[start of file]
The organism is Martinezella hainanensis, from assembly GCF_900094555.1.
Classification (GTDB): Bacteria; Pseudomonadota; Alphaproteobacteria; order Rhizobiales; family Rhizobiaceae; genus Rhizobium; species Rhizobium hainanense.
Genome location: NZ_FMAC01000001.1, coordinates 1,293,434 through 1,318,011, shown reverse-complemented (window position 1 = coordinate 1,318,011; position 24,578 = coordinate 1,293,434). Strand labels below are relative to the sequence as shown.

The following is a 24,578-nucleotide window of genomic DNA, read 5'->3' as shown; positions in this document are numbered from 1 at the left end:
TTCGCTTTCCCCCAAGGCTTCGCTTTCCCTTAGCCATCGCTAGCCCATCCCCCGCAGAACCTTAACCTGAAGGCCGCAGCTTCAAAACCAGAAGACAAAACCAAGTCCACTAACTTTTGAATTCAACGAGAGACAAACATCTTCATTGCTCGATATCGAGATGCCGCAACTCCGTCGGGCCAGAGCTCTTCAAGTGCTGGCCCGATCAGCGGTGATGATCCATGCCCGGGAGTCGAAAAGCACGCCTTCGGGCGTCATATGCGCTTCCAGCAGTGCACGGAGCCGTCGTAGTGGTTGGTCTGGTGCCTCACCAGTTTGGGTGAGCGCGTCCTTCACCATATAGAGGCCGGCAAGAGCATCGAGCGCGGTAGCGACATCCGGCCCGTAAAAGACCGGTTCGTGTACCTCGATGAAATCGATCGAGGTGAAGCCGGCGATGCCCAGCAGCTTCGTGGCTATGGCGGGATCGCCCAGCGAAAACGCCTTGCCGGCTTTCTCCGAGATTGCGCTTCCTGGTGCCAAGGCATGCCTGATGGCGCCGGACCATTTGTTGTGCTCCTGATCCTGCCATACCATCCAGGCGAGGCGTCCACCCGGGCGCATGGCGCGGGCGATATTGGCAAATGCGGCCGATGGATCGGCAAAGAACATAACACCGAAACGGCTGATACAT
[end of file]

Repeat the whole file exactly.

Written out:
The organism is Martinezella hainanensis, from assembly GCF_900094555.1.
Classification (GTDB): Bacteria; Pseudomonadota; Alphaproteobacteria; order Rhizobiales; family Rhizobiaceae; genus Rhizobium; species Rhizobium hainanense.
Genome location: NZ_FMAC01000001.1, coordinates 1,293,434 through 1,318,011, shown reverse-complemented (window position 1 = coordinate 1,318,011; position 24,578 = coordinate 1,293,434). Strand labels below are relative to the sequence as shown.

The following is a 24,578-nucleotide window of genomic DNA, read 5'->3' as shown; positions in this document are numbered from 1 at the left end:
TTCGCTTTCCCCCAAGGCTTCGCTTTCCCTTAGCCATCGCTAGCCCATCCCCCGCAGAACCTTAACCTGAAGGCCGCAGCTTCAAAACCAGAAGACAAAACCAAGTCCACTAACTTTTGAATTCAACGAGAGACAAACATCTTCATTGCTCGATATCGAGATGCCGCAACTCCGTCGGGCCAGAGCTCTTCAAGTGCTGGCCCGATCAGCGGTGATGATCCATGCCCGGGAGTCGAAAAGCACGCCTTCGGGCGTCATATGCGCTTCCAGCAGTGCACGGAGCCGTCGTAGTGGTTGGTCTGGTGCCTCACCAGTTTGGGTGAGCGCGTCCTTCACCATATAGAGGCCGGCAAGAGCATCGAGCGCGGTAGCGACATCCGGCCCGTAAAAGACCGGTTCGTGTACCTCGATGAAATCGATCGAGGTGAAGCCGGCGATGCCCAGCAGCTTCGTGGCTATGGCGGGATCGCCCAGCGAAAACGCCTTGCCGGCTTTCTCCGAGATTGCGCTTCCTGGTGCCAAGGCATGCCTGATGGCGCCGGACCATTTGTTGTGCTCCTGATCCTGCCATACCATCCAGGCGAGGCGTCCACCCGGGCGCATGGCGCGGGCGATATTGGCAAATGCGGCCGATGGATCGGCAAAGAACATAACACCGAAACGGCTGATACAT